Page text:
Commonwealth Club event - archived podcast (mp3)

Tuesday, March 12, 2013

Herman Daly Reviews Paul Craig Robert's Latest

The surprising conclusion to an important new book - The Failure of Laissez Faire Capitalism and the Economic Dissolution of the West (Towards a New Economics for a Full World) (Resilience)

Alas, the English edition is available only in electronic form - is there no paleocon or trad con publisher willing to print it?

Sex Egalitarianism

Re: "sex egalitarianism, in practice"

Defenders of the status quo may claim that women are being put in positions that they deserve, that this is proper to a true meritocracy (even though affirmative action and other sex-related or ideological considerations probably play a role in the deliberation of those who enable these women to displace men) - but this "meritocracy" is nonetheless based on the assumption of sex egalitarianism, that the sexes and the roles proper to each are the same. This is the underlying error which causes great injury (to men), despite the "good intentions" of those seeking to promote women or to provide redress for "historical wrongs" which are not really such.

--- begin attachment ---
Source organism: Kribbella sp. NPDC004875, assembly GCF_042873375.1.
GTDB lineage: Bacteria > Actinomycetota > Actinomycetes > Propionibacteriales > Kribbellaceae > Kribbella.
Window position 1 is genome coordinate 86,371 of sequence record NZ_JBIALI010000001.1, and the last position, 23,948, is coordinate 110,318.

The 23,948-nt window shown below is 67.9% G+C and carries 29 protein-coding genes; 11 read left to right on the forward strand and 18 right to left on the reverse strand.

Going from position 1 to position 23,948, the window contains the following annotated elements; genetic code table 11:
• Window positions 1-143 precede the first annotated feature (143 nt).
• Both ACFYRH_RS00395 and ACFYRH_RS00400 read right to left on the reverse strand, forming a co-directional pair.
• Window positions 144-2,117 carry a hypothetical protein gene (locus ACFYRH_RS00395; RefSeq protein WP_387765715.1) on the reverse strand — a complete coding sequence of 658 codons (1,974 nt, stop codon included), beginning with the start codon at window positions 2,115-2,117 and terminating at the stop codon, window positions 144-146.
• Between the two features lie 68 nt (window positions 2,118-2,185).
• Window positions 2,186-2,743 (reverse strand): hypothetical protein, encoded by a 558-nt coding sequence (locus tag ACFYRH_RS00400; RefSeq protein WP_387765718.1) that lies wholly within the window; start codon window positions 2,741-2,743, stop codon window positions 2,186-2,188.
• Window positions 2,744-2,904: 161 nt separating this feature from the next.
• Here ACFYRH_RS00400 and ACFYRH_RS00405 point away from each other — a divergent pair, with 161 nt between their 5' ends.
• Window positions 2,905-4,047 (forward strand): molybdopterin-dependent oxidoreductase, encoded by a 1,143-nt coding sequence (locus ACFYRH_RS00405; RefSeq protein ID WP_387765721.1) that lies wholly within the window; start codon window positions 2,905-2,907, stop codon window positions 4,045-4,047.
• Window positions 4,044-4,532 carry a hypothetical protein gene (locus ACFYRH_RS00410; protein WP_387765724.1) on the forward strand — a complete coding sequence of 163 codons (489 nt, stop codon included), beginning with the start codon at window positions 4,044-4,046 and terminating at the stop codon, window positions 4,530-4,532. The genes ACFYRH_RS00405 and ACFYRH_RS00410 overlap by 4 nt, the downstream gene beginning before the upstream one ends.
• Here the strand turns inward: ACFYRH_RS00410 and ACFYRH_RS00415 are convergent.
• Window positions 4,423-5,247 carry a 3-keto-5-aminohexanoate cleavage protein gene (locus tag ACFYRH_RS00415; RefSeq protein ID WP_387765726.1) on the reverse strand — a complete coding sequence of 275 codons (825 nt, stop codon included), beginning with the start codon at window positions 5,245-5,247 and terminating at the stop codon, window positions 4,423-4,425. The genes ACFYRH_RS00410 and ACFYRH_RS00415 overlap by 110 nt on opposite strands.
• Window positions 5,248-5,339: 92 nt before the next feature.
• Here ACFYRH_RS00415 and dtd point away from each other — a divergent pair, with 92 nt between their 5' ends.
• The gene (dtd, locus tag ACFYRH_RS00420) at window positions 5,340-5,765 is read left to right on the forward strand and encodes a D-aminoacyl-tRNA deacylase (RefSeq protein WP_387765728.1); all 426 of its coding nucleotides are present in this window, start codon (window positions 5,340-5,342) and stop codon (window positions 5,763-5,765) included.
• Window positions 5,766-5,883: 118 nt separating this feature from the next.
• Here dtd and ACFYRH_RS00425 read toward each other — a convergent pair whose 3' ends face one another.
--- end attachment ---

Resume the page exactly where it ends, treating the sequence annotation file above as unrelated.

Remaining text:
The Conclave Begins

Conclave begins behind closed doors, as the famous 'Extra Omnes' phrase is announced


Cardinals take oath of secrecy as Conclave begins


Related:
"Peter and Succession" by Joseph Cardinal Ratzinger

Charles Coulombe, A New Pope

Sacred Liturgy: Past, Present, and Future
An interview with Dom Alcuin Reid about the liturgy, Vatican II, and the upcoming Sacra Liturgia 2013 conference in Rome

The Transfiguration of the Church by Rev. George W. Rutler

The "State of the Church"

The Church That the New Pope Will Govern by Sandro Magister